If you haven’t yet heard, ICANN (also known as the Internet Corporation for Assigned Names and Numbers, also known as the folks who determine what domain names are allowed) voted recently to allow additional top level domain names to be made available.
So what does that mean? Well according to this article:
Under the changes, businesses would no longer be restricted to the list of generic top level domains (gTLDs) that include .com, .net and .org when they apply to register a website address.
In this article, Engadget says:
.com may soon be replaced by .Canon (for cameras), .eco (for green sites) or even .programming (for, you know, programming sites).
While this may sound cool on the surface I’m not all that excited about it. This is going to lead to some major confusion amongst users. Do I go to pepsi.com or should I visit refreshment.pepsi? Is google.com still my search engine of choice or should I be using stuff.google.com? Luckily, it looks like this isn’t going to be all that rage at least initially.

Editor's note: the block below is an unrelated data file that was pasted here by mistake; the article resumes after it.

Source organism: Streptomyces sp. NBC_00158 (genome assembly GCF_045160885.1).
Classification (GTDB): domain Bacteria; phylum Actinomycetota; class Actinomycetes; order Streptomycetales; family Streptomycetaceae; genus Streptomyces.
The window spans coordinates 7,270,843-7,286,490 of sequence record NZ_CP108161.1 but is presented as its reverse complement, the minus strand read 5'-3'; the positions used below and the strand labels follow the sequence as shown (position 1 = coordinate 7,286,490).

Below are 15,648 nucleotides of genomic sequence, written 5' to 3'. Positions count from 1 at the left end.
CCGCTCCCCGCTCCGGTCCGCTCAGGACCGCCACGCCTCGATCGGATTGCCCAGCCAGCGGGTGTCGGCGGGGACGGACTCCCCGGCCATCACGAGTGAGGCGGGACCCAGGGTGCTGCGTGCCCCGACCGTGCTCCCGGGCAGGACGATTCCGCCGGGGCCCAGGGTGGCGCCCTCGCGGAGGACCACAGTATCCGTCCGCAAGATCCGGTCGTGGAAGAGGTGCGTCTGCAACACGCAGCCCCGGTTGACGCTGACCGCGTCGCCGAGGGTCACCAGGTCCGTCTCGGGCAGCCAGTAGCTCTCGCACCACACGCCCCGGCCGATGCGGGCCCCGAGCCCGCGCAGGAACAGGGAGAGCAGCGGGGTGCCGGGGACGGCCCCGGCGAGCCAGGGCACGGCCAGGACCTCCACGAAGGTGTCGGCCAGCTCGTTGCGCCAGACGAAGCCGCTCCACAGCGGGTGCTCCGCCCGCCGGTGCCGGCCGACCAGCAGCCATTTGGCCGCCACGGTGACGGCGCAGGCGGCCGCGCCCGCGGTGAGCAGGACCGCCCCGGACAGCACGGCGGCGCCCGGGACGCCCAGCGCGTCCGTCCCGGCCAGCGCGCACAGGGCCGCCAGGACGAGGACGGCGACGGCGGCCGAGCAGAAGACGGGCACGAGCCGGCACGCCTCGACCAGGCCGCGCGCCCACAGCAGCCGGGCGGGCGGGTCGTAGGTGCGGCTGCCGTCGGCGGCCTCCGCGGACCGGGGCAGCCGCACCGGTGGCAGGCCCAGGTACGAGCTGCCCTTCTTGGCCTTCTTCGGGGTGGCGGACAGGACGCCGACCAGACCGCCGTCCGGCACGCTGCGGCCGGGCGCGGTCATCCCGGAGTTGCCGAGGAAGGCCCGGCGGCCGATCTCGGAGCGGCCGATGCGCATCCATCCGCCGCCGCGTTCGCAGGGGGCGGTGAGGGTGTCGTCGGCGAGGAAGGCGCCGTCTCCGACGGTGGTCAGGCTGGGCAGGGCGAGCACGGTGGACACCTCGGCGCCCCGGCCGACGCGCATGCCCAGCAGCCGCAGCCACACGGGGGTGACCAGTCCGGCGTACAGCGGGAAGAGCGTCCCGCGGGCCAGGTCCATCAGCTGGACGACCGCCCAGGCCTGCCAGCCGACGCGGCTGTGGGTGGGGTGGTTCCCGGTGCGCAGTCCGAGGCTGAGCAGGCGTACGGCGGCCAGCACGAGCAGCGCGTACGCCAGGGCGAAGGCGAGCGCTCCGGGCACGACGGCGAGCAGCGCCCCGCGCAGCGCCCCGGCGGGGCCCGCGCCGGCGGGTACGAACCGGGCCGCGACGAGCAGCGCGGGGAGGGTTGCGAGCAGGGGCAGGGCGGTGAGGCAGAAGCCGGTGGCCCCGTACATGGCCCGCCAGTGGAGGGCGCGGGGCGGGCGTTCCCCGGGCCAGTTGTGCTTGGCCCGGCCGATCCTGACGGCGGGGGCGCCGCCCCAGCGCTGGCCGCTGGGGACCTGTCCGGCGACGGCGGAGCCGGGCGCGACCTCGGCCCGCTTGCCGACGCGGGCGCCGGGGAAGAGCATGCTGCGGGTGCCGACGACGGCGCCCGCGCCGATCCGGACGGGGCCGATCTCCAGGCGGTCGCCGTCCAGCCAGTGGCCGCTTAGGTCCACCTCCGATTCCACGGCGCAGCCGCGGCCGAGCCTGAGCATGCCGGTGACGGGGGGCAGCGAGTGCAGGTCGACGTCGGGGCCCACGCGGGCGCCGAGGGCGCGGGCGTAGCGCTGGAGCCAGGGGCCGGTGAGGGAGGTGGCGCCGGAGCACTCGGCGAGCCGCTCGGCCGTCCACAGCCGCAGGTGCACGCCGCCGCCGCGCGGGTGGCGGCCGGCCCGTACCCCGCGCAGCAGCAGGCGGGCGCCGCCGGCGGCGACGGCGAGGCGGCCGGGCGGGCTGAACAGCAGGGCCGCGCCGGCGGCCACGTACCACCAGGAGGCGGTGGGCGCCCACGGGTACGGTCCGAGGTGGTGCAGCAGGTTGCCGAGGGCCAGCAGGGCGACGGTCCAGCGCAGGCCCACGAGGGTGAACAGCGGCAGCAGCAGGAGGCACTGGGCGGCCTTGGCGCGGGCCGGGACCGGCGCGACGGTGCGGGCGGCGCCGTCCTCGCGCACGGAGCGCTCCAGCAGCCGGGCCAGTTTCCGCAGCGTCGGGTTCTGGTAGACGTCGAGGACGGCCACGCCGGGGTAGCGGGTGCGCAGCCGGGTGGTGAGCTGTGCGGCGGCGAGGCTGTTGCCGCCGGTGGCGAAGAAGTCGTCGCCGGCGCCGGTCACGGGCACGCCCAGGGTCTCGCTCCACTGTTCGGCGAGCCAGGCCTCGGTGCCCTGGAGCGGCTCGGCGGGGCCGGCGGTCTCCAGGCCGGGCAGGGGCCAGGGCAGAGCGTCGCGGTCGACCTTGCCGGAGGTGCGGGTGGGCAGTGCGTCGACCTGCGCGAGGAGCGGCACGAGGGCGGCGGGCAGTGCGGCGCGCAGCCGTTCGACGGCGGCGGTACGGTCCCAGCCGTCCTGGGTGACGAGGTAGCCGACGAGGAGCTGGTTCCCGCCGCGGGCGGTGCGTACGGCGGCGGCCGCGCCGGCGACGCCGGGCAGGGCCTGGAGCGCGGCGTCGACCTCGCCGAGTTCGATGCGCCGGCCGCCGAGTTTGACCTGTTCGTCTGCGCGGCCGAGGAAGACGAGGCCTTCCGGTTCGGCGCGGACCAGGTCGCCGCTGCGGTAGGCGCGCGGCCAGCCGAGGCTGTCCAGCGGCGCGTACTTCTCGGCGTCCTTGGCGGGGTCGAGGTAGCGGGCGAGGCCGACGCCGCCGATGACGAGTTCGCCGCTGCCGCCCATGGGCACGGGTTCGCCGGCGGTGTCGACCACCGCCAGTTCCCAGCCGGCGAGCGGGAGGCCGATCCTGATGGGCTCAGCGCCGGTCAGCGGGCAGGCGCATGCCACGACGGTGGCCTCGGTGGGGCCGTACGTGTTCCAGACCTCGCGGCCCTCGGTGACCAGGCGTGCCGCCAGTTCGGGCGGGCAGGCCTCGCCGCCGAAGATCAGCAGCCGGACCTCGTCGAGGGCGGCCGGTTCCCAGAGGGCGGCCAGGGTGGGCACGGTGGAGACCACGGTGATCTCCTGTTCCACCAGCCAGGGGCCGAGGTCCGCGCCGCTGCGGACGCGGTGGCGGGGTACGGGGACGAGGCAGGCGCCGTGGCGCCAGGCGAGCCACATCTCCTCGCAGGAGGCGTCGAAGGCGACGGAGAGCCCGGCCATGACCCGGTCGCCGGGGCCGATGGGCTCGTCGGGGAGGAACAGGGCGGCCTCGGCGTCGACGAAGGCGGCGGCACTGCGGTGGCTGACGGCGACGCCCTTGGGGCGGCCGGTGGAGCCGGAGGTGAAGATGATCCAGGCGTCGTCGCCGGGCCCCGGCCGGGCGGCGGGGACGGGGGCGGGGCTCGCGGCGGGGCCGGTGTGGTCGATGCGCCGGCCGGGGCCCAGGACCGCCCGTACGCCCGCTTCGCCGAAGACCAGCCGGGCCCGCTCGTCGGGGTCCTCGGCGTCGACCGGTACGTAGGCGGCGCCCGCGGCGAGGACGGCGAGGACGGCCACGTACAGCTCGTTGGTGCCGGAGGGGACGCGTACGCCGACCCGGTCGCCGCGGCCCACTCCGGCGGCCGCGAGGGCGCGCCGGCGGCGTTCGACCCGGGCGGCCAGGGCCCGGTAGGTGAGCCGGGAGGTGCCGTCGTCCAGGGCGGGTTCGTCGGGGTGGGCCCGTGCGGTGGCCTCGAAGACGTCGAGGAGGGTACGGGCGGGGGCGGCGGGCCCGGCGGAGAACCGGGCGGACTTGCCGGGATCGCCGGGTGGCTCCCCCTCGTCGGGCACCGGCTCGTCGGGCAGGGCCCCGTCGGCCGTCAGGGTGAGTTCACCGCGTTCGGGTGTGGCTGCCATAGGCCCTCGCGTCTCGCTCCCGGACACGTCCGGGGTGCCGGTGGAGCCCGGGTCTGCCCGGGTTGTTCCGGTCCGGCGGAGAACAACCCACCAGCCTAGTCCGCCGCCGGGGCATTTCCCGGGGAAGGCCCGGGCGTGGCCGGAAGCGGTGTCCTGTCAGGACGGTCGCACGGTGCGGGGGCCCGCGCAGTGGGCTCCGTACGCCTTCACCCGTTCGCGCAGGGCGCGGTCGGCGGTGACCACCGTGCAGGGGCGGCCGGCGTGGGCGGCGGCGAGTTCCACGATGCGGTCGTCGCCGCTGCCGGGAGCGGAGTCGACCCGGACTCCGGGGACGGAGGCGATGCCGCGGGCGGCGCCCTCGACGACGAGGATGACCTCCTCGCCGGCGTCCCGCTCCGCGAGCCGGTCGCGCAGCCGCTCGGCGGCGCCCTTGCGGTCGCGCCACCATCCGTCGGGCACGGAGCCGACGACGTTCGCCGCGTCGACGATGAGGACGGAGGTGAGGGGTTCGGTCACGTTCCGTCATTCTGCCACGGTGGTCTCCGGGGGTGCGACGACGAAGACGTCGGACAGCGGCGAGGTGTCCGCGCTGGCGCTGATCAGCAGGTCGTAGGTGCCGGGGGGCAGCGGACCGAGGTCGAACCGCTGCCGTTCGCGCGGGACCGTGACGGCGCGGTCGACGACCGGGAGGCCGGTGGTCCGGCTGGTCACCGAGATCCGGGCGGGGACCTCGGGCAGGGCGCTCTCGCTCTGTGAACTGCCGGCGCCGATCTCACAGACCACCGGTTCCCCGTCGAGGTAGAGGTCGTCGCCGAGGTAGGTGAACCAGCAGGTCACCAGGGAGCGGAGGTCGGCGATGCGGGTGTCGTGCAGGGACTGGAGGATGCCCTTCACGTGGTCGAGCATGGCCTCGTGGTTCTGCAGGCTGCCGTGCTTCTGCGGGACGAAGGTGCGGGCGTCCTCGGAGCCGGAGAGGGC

Instead of the $6.99 – $13.99 that most people are paying to register a domain name, to get one of these you’re looking at $185,000 up front and $25,000 annually. With that kind of price tag your local bloggers and mom and pop shops simply won’t be shelling out for their personalized domain name.
What do you think? Is this a something to be worried about or a non issue?
- Biggest Expansion in gTLDs Approved for Implementation – ICANN
- ICANN approves domain name expansion – The Washington Post
- ICANN’s Custom Domains May Make Cyber-Squatting More Expensive – eWeek.com
- ICANN domain name expansion to shake-up new web addresses – TechDigest
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